The Church is already well established on this continent. The Holy See, many Episcopal Conferences and Dioceses and significant numbers of parishes, religious orders and Catholic organization have Websites. Many bishops, priests, religious and lay people are present on the Web with blog sites, podcasts and video content. Others have developed Web sites that promote spirituality, justice, care of the environment and promotion of the value of life. There is even a social network developed specifically for Catholics, XT3.com, as well as many personal and institutional presences on the better-known social networks. The Church is present, but so far we are just at the beginning of a journey. We need to develop a more strategic and integrated presence. We must move forward together to ensure a more effic
ient, articulated and cohesive presentation of the Good News. We must enhance communion between the thousands of initiatives that are already emerging. Each one has it own particular charism and rationale, but each one is called to reflect the universal mission of the Church. The new digital culture has strengthened the possibilities for networking and is leading to various forms of collaboration; the Church has always understood itself as a “network.” In the best networks, each node continues to be itself but it is integrated into a greater unity to which it makes its contribution while being supported and complemented by the contributions of other nodes.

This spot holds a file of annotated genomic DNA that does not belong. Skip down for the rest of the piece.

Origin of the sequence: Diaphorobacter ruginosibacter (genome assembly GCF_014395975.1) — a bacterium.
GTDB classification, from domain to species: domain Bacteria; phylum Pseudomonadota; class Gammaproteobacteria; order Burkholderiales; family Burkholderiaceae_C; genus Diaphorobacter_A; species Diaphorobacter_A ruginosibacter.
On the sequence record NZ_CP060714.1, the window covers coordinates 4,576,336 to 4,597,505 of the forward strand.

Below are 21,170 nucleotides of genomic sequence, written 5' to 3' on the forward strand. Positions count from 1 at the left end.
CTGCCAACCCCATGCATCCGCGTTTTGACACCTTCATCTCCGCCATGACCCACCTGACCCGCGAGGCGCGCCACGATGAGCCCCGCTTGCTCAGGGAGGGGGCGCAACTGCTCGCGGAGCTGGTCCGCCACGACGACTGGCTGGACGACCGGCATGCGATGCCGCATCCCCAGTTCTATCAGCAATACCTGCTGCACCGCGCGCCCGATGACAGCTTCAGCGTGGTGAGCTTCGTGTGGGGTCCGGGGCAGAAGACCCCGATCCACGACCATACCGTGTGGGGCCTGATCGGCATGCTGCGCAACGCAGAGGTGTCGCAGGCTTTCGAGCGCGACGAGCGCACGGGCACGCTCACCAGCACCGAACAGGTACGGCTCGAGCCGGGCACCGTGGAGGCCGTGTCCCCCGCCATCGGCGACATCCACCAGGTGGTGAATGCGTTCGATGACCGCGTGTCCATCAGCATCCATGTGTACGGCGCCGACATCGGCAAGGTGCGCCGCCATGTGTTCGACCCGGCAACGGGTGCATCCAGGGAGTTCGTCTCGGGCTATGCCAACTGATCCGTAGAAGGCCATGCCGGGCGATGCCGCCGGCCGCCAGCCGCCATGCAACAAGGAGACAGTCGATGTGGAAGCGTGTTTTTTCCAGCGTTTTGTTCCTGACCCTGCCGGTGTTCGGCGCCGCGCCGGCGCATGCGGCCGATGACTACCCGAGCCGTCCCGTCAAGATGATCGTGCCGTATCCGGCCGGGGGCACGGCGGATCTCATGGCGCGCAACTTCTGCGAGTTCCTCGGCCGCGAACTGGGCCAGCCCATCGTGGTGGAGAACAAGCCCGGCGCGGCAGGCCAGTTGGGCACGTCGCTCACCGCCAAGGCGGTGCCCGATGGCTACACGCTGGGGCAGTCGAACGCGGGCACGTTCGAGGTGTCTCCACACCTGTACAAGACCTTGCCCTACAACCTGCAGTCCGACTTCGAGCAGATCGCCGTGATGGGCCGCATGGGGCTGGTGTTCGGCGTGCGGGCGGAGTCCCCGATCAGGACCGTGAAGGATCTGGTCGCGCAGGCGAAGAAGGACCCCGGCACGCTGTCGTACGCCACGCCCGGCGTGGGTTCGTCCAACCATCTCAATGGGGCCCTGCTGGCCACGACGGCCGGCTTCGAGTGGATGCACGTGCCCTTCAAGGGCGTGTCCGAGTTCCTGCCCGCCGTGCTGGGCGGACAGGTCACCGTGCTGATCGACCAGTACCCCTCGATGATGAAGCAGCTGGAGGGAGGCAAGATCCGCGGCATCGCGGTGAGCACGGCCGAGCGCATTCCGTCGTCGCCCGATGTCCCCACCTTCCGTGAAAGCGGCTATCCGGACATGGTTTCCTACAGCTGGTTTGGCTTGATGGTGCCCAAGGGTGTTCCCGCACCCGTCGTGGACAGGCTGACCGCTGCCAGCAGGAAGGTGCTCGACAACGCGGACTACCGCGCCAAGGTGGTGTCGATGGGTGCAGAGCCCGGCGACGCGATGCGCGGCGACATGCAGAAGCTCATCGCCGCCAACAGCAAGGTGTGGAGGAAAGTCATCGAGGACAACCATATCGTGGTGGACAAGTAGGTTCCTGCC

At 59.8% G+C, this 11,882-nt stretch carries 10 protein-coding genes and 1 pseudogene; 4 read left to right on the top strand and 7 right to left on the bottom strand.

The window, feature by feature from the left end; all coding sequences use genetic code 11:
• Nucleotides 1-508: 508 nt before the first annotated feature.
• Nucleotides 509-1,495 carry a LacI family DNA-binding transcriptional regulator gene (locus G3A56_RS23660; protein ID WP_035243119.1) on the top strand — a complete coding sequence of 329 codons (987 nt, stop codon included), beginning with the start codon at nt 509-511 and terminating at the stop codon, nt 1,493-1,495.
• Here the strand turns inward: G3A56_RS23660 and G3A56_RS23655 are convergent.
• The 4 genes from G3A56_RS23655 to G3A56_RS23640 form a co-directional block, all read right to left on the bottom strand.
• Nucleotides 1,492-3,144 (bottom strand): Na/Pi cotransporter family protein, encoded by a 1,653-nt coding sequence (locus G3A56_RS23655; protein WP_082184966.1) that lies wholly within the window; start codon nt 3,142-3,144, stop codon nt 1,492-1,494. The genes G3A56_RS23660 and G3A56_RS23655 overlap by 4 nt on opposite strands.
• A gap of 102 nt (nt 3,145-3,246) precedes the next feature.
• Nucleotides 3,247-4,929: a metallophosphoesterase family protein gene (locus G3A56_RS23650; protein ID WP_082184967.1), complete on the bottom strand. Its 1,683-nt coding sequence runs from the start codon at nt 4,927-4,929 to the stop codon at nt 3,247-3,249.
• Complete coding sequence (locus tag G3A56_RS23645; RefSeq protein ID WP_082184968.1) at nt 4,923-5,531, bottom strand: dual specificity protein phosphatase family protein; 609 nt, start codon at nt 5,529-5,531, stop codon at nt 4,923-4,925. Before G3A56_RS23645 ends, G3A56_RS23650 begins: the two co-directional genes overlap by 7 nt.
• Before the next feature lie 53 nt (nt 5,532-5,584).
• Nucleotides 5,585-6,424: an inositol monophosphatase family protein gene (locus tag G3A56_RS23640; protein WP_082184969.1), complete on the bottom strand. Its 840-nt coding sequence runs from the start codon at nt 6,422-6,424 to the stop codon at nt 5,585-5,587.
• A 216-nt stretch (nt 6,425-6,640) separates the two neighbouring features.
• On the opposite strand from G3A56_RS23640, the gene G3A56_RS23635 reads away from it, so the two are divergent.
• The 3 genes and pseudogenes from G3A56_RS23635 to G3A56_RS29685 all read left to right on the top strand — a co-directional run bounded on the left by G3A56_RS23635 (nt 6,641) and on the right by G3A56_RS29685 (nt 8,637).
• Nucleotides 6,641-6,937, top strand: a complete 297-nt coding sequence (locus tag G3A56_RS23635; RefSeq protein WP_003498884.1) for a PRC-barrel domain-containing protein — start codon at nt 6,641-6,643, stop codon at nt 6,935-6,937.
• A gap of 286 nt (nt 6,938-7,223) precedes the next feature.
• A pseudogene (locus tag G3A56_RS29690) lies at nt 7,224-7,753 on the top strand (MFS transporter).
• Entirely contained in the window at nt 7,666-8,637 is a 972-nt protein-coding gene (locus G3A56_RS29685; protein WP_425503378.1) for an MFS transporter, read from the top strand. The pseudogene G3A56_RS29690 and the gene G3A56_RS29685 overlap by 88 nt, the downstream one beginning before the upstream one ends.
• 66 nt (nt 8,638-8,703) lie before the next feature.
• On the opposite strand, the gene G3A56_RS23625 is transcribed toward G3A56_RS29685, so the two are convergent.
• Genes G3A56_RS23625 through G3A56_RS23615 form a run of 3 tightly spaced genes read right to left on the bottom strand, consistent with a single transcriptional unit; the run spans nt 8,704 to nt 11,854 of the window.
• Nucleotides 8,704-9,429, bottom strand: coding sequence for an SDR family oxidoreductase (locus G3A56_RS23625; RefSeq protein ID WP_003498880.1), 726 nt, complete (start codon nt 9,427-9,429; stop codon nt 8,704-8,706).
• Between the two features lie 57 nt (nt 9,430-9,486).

In this regard, I wish to highlight a project currently being developed in collaboration with the Pontifical Council for Social Communications. Intermirifica.net is a new universally accessible Web database of Catholic radio and television broadcasters and producers. The database will be interactive so that registered users can update their own profile. The goal is to help Catholic media personnel to network with one another through a centralized, and in part, user-managed database. The site is still being tested and has yet to be translated into English and French, and hopefully other languages. The hope is also to expand the database to include listings of Catholic podcasting, news agencies, newspapers, and the communications departments of Catholic universities.